Our operations generate a variety of wastes, including some hazardous wastes that are subject to the federal Resource Conservation and Recovery Act, as amended (“RCRA”) and comparable state laws. These regulations impose detailed requirements for the handling, storage, treatment and disposal of hazardous waste. Our operations also generate solid wastes which are regulated under state law or the less stringent solid waste requirements of the federal Solid Waste Disposal Act. We believe that our operations are in substantial compliance with the existing requirements of RCRA, the Solid Waste Disposal Act and similar state and local laws, and the cost involved in complying with these requirements is not material. We are also incurring ongoing costs for monitoring groundwater at several facilities that we operate. We believe that these costs will not have a material impact on our financial condition or results of operations.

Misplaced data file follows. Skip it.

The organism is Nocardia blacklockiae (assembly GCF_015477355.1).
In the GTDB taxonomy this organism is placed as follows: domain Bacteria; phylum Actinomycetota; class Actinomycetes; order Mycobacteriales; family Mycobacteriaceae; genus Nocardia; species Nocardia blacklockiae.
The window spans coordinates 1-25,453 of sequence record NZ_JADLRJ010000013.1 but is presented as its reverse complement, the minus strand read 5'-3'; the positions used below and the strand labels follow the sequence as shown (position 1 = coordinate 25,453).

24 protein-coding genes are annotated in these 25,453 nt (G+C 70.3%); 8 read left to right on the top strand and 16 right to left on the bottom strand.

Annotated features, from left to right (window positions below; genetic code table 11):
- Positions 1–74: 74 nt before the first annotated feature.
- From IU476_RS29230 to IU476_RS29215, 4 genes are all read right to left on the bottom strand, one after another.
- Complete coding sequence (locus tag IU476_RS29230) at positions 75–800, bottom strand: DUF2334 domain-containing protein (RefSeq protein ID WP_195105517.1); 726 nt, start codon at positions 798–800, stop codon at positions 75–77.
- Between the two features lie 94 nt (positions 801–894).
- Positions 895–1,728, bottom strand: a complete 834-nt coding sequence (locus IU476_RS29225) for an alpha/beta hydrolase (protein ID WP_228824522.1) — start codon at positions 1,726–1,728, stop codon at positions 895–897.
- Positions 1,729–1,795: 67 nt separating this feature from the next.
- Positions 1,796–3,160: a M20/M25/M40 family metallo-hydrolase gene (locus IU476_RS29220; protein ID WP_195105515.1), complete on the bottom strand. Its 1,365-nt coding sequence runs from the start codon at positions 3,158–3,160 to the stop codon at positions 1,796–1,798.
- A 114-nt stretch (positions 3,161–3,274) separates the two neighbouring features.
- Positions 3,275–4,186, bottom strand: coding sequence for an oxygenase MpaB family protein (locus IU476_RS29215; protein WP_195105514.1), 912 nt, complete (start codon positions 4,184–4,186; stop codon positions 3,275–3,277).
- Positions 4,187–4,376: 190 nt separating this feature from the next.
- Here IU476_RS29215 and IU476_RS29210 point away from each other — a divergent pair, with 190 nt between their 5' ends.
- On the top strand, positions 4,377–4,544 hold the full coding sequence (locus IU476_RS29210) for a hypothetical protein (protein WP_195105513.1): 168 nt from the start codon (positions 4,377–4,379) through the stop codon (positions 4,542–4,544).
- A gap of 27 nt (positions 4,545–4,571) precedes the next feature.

Above-Ground Storage Tanks
Above-ground tanks that contain petroleum and other hazardous substances are subject to comprehensive regulation under environmental laws. Generally, these laws impose liabilities for releases and require secondary containment systems for tanks or require the operators take alternative precautions to ensure that no contamination results from tank leaks or spills. We believe we are in substantial compliance with environmental laws and regulations applicable to above-ground storage tanks.

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The Oil Pollution Act of 1990, or OPA, addresses three principal areas of oil pollution-prevention, containment and cleanup. In order to handle, store or transport oil, we are required to file oil spill response plans with the United States Coast Guard (for marine facilities) and the EPA. States in which we operate have enacted laws similar to OPA. We maintain such plans, and when required have submitted plans and received federal and state approvals necessary to comply with the OPA, the Clean Water Act and related regulations. We believe we are in substantial compliance with regulations promulgated under OPA and similar state laws.